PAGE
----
1. If `std::numeric_limits` is specialized for `T`
1. if `T` is an integral type: `value()` returns `std::numeric_limits::min()`
2. else (`T` is floating point type): `value()` returns `-std::numeric_limits::max()`
2. else (not specialized for `T`) `neutral_element_max` is left undefined (no default implementation)

This logic translates into a somewhat lengthy piece of template code, using partial specialization (left as an exercise). For cases which are not covered by `std::numeric_limits` we must provide separate specializations of `neutral_element_max`. For instance, for `std::string` the empty string is the neutral element wrt. to maximum.

#### ... and if we cannot find a neutral element?

It will not be possible to find a sensible neutral element for all combinations of types and operators. For instance, the minimum operator for strings would have as neutral element the maximal string, which would contain the character with maximal ASCII-code a maximal number of times (i.e. `std::string::max_size()` times) which is not practical. If no specialization of `neutral_element` for a combination of value type and operator exists, an implementation of `reduce` must assume that no neutral element exists. In those cases, an implementation should be chosen at compile time which simply uses the first element for initialization (as discussed above).

### Reduce with automatic init

Thus we have all building blocks ready to implement a version of `reduce` with automatic initialization:

```// If combination of BinOp and value_type has no neutral element,
// we require begin != end, i.e. a non-empty input range.
template<class Iterator, class BinOp>
typename value_type<Iterator>::result
reduce(Iterator begin, Iterator end, BinOp op);
```

Now we define 2 variants `reduce_non_empty` (if no neutral element can be deduced) and `reduce_neutral_element` (if there is a neutral element). We assume that we can query this using `neutral_element<T,Op>::is_specialized` (it is straightforward to extend the implementation of `neutral_element` accordingly). In order to conveniently select one of both versions, we define a helper class `reduce_select` with a Boolean template parameter (signaling `neutral_element` specialized or not).

```// Version requiring a non-empty range [begin,end)
template<typename Iterator, typename BinOp>
typename value_type<Iterator>::result
reduce_non_empty(Iterator begin, Iterator end, BinOp op)
{
typename value_type<Iterator>::result res = *begin;
++begin;
while(begin != end) {
res = op(res, *begin);
++begin;
}
return res;
}

// Version relying on neutral_element<value_t, BinOp> being specialized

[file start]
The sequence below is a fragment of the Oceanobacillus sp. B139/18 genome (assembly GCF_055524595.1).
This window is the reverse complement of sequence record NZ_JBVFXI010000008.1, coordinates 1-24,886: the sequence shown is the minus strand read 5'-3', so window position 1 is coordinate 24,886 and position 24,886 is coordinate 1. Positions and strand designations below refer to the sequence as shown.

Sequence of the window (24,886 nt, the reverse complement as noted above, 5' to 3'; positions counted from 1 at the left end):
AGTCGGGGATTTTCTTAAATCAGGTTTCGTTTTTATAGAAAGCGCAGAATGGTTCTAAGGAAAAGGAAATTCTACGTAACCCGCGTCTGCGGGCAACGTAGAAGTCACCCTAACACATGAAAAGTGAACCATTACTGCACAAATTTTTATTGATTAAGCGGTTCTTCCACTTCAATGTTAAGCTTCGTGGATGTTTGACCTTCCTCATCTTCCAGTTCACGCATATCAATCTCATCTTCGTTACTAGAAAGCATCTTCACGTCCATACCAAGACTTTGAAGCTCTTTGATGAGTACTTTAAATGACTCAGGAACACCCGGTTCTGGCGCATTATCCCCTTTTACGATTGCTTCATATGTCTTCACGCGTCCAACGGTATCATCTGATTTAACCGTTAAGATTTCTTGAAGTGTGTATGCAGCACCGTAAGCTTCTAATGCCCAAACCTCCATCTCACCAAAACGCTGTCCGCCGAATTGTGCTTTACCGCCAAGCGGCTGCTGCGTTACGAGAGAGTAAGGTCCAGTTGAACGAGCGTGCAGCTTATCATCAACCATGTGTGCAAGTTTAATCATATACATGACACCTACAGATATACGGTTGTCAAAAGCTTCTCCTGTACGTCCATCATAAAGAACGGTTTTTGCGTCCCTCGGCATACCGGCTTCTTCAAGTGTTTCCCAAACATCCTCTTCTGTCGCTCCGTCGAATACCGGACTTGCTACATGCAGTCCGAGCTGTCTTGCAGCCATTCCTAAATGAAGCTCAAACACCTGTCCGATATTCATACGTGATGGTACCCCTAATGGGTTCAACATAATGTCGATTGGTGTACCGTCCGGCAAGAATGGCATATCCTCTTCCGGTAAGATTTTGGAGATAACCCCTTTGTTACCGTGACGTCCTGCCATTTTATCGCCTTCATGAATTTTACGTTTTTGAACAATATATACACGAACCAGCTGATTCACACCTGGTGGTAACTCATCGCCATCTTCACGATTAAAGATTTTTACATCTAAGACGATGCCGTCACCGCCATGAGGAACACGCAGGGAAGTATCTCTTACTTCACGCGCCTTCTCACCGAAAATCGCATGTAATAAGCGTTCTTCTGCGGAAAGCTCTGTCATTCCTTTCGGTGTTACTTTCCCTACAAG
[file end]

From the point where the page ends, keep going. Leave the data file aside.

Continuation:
template<class Iterator, class BinOp>
typename value_type<Iterator>::result
reduce_has_neutral_element(Iterator begin, Iterator end, BinOp op)
{
typedef typename value_type<Iterator>::result value_t;
return reduce(begin, end, neutral_element<value_t, BinOp>::value(), op);
}

// helper class to select:
// reduce_non_empty           (IsSpecialized = false)
// reduce_has_neutral_element (IsSpecialized = true)
template<bool IsSpecialized> struct reduce_select;

// select reduce_non_empty
template<> struct reduce_select<false>
{
template<typename Iterator, typename BinOp>
static typename value_type<Iterator>::result
reduce(Iterator begin, Iterator end, BinOp op)
{
return reduce_non_empty(begin, end, op);
}
};

// select reduce_has_neutral_element
template<> struct reduce_select<true>
{
template<typename Iterator, typename BinOp>
static typename value_type<Iterator>::result
reduce(Iterator begin, Iterator end, BinOp op)
{
typedef typename value_type<Iterator>::result value_t;
return reduce(begin, end, neutral_element<value_t, BinOp>::value(), op);
}
};

// Select either reduce_non_empty or reduce_has_neutral_element
template<class Iterator, class BinOp>
typename value_type<Iterator>::result
reduce(Iterator begin, Iterator end, BinOp op)
{
typedef typename value_type<Iterator>::result value_t;
return reduce_select<neutral_element<value_t, BinOp>::is_specialized>::reduce(begin, end, op);
}
```

This looks rather involved, although in principle the logic is quite simple. Using support libraries for geneneric programming like boost::enable_if we can shorten this "pedestrian" version considerably. Fortunately, a user need only see the top-level `reduce` and the variant without `init`-Argument). Is there something left to say about `reduce`?